As the 2013 edition of Black History Month started, a series of tweets invited Canadians from coast to coast celebs and non-celebs to give a shout out to their favourite black Canadian historical figure. The initiative was meant to incite the Canadian Twitterverse to think about black history in the Canadian context.
The annual observance originates in the United States, but it has grown in Canada. While the 1995 parliamentary motion made Black History Month official in this country, many still don't really know much about the presence of blacks in Canada which dates back to Samuel de Champlain's maiden voyage to Canadian shores.
A new twitter hashtag, #cdnBHM, allowed for the parsing of American Black History tweets from the leaner Canadian content. The singular query was "Who is your favourite black Canadian historical figure?"
MP Libby Davies aced the test when she cited Emery Barnes who played for the CFLs B.C. Lions in the 1960s before transitioning to provincial politics.
Montreal jazz pianist Oscar Peterson garnered salutes from Victoria blogger and former political insider Norman Spector and Quebec MP JamieNicholls. Smithers, B.C.'s own Nathan Cullen recalled seeing the legendary musician perform when he was 10 years old. The MP tweeted "Never going to forget the power and grace of that man, Oscar Peterson."
Liberal leadership hopeful Joyce Murray saluted the first black woman in a federal Cabinet, Jean Augustine. Her Liberal party colleague Dr. Hedy Fry mentioned Mathieu DaCosta, first documented black person in Canada in 1604.
It is surprising that only one of the B.C. personalities who answered the tweet chose the founder of their province, Sir James Douglas, as a favourite. Douglas was born in a British colony in South America to a black mother and a Scottish father. Provincial NDP Leader Adrian Dix was the only one to salute the man who is known as the Father of British Columbia.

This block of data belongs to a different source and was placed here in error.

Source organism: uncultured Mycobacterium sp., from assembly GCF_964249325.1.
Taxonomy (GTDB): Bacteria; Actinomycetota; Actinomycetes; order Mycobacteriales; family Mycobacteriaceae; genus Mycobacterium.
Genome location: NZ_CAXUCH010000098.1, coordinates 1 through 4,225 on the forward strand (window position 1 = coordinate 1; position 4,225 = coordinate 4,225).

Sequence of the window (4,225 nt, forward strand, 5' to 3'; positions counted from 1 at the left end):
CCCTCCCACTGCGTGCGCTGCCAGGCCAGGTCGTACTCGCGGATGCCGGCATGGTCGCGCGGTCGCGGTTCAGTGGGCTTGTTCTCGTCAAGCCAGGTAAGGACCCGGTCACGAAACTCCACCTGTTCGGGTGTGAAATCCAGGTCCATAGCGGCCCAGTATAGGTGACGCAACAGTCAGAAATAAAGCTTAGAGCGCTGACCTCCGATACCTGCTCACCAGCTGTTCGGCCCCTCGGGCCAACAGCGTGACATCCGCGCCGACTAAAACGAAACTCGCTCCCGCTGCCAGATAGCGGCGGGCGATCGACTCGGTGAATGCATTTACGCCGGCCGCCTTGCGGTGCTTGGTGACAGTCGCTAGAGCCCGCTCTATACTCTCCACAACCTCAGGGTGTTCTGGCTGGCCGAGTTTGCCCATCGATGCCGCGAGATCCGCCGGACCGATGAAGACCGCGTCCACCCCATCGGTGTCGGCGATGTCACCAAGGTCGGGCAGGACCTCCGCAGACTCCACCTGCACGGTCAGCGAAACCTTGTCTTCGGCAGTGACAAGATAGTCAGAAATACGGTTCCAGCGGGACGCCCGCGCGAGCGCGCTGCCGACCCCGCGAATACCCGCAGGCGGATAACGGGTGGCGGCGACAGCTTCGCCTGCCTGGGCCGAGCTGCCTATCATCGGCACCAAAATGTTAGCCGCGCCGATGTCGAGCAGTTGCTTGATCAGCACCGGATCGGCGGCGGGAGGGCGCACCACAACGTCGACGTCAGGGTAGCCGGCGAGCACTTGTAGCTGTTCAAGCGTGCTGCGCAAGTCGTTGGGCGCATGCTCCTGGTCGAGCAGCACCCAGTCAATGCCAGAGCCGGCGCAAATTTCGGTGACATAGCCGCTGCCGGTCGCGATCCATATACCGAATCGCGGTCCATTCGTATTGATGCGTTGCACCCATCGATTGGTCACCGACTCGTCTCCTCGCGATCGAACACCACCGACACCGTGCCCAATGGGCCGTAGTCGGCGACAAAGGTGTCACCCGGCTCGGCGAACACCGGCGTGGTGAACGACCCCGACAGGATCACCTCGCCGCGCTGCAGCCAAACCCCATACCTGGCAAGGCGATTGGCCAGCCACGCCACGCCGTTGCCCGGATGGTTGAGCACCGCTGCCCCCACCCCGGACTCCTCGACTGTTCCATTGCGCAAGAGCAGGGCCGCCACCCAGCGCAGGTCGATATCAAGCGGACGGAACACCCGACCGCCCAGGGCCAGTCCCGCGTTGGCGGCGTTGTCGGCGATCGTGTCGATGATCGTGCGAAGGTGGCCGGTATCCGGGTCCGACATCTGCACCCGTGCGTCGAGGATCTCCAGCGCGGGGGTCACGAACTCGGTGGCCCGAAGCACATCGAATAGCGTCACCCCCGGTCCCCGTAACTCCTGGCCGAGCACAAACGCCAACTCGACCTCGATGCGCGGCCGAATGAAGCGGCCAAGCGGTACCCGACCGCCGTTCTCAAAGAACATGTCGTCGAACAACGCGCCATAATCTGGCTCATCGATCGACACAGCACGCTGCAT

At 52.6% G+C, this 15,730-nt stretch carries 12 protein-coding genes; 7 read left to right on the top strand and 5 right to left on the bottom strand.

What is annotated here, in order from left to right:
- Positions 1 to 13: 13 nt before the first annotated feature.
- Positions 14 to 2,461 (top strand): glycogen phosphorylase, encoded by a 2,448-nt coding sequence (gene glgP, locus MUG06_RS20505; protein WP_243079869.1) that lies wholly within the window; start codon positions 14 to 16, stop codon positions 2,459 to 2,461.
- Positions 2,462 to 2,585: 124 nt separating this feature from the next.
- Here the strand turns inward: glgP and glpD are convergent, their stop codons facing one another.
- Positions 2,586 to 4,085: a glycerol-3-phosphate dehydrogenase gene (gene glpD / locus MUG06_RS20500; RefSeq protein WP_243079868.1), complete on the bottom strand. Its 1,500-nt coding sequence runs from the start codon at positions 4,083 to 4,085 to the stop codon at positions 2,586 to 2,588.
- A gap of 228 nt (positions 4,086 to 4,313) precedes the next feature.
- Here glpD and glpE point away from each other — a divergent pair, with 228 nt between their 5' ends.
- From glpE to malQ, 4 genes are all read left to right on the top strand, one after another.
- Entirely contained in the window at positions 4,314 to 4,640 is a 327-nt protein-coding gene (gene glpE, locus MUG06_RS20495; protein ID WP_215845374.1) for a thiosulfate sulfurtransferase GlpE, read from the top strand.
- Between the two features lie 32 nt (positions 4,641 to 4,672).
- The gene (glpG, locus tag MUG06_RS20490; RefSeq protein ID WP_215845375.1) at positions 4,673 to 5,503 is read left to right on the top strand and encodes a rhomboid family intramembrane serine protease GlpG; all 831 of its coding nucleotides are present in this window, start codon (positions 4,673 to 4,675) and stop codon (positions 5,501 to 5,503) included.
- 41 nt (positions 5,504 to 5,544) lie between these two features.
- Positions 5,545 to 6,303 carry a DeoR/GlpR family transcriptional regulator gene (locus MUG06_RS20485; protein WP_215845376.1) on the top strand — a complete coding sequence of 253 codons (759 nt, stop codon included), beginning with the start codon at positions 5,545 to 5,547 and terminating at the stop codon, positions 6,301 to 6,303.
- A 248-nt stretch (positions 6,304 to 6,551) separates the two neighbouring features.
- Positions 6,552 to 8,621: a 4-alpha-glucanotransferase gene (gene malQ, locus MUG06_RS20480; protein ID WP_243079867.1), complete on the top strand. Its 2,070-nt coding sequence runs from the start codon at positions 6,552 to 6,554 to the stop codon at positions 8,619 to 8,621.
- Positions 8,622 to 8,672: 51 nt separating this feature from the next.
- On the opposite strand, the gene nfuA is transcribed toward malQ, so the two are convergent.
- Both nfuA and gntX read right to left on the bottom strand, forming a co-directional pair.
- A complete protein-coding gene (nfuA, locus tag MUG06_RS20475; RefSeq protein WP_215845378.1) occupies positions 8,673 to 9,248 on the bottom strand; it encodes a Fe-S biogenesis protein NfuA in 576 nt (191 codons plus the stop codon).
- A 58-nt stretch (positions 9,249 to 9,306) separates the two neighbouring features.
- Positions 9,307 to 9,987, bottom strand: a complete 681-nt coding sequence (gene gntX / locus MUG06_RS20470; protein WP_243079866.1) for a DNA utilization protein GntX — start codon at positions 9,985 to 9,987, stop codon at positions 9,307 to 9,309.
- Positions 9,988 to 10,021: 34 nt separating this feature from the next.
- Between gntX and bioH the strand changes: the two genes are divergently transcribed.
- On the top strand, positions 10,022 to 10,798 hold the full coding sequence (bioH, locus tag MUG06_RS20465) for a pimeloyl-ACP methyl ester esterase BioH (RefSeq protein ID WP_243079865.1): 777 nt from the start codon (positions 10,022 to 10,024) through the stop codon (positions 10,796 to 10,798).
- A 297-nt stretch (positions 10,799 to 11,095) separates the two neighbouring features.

Sandy Wakeling used Twitter to shed some light on the black pioneers who helped shape Nanaimo's history and kept B.C. from American annexation.
NDP MPs Kennedy Stewart and Niki Ashton both gave praise to the first black female to seek the leadership of a federal party, Rosemary Brown. Ms. Brown, who had served as an MLA from 1972 to 1986, finished a strong second to Ed Broadbent in 1975's NDP leadership race.
Just this week, Vancouver finally acknowledged the historical neighbourhood where its black population was segregated until the '60s. Hogan's Alley, as it was colloquially known, was a four-block strip in Strathcona that for half a century was the cultural centre of Vancouver's black community. The neighbourhood was destroyed in 1970 with the building of the Georgia Viaduct.
Earlier this month, Canada Post issued a stamp for the man Vancouver crowned "Citizen of the Century," a black immigrant from the Caribbean named Seraphim Joe Fortes. Joe Fortes likely didn't realize it when he arrived on the shores of Vancouver in 1885, but he was soon to become one of the city's most loved and celebrated citizens, as well as its first official lifeguard.
As the fog around black Canadian history dissipates, a clearer picture emerges: there is no need to revert to African-American historical heroes because we have our own crusaders. Black Canadians pioneered B.C.'s very foundation, and they still contribute to the cultural fabric of the province to this day.